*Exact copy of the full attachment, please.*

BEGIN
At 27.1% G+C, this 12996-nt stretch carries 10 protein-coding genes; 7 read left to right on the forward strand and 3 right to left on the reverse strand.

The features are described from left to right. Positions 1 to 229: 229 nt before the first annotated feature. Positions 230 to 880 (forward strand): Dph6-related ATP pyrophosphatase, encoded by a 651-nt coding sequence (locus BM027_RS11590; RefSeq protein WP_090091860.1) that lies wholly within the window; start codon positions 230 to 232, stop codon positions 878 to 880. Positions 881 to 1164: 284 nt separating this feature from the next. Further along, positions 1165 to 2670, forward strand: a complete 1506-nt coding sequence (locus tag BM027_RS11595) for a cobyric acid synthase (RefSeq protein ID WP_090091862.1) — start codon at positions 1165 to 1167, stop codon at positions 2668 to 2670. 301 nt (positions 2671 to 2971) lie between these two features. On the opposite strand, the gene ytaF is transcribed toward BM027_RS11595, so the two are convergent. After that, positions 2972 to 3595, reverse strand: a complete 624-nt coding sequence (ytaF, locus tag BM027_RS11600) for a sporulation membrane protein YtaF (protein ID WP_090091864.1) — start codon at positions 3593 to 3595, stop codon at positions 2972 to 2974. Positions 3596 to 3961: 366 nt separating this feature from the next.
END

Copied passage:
At 27.1% G+C, this 12996-nt stretch carries 10 protein-coding genes; 7 read left to right on the forward strand and 3 right to left on the reverse strand.

The features are described from left to right. Positions 1 to 229: 229 nt before the first annotated feature. Positions 230 to 880 (forward strand): Dph6-related ATP pyrophosphatase, encoded by a 651-nt coding sequence (locus BM027_RS11590; RefSeq protein WP_090091860.1) that lies wholly within the window; start codon positions 230 to 232, stop codon positions 878 to 880. Positions 881 to 1164: 284 nt separating this feature from the next. Further along, positions 1165 to 2670, forward strand: a complete 1506-nt coding sequence (locus tag BM027_RS11595) for a cobyric acid synthase (RefSeq protein ID WP_090091862.1) — start codon at positions 1165 to 1167, stop codon at positions 2668 to 2670. 301 nt (positions 2671 to 2971) lie between these two features. On the opposite strand, the gene ytaF is transcribed toward BM027_RS11595, so the two are convergent. After that, positions 2972 to 3595, reverse strand: a complete 624-nt coding sequence (ytaF, locus tag BM027_RS11600) for a sporulation membrane protein YtaF (protein ID WP_090091864.1) — start codon at positions 3593 to 3595, stop codon at positions 2972 to 2974. Positions 3596 to 3961: 366 nt separating this feature from the next.